The National Electrical Manufacturers Association (NEMA) today commended the inclusion of energy efficiency as a key provision in the Environmental Protection Agency’s proposed rule to reduce greenhouse gas (GHG) emissions from existing electric power plants.
“While we are still examining the details of the proposed rule, NEMA is pleased that energy efficiency is a major part of our nation’s climate change strategy,” said NEMA President and CEO Evan R. Gaddis.
The proposal gives states the flexibility to use credit investments for end-use energy efficiency in their compliance plans to achieve the rule’s GHG emission reduction target. This so-called “outside the fence” approach recognizes that technologies to reduce emissions are available for an entire electric system, not simply confined to power generation facilities.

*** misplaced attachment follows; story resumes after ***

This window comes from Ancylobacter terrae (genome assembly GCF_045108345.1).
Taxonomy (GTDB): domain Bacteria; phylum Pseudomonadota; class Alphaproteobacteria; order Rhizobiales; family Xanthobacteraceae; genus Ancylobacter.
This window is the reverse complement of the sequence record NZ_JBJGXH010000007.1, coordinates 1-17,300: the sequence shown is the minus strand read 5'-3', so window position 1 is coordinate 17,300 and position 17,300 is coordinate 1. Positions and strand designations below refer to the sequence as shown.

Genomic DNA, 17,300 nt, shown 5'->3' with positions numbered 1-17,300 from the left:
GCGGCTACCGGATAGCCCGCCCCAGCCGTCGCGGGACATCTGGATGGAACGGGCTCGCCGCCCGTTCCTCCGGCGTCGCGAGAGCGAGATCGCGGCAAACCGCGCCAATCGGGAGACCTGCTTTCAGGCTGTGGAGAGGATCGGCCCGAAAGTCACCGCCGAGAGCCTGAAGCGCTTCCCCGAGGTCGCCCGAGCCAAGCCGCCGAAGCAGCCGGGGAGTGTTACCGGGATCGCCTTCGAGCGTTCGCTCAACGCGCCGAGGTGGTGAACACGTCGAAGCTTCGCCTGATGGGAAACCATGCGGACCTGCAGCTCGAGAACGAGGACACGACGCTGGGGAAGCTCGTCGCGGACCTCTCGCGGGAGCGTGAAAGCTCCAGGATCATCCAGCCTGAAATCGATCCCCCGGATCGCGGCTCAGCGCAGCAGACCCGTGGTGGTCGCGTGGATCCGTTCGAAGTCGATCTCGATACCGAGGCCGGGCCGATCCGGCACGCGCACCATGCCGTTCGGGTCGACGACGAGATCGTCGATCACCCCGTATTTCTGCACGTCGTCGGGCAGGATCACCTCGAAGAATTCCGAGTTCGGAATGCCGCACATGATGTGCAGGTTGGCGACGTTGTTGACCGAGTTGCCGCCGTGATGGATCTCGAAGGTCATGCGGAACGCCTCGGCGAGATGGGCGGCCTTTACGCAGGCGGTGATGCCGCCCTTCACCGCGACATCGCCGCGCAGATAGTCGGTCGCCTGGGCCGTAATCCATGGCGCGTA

Energy efficiency programs and technology investments are already widespread today and are a low-cost option for reducing emissions through decreased energy use. Every kilowatt of electricity not used is a kilowatt of electricity that does not need to be generated. Further, consumers save money by reducing their electricity demand through investments in highly energy-efficient equipment and/or demand management technologies.
By giving states the ability to use energy efficiency as a means of compliance, the proposed rule stands to increase demand for efficient electrical products that support good-paying jobs in the manufacturing sector.
NEMA is the association of electrical equipment and medical imaging manufacturers, founded in 1926 and headquartered in Rosslyn, Virginia. Its 400-plus member companies manufacture a diverse set of products including power transmission and distribution equipment, lighting systems, factory automation and control systems, and medical diagnostic imaging systems. Total U.S. shipments for electroindustry products exceed $100 billion annually.
Phallan K. Davis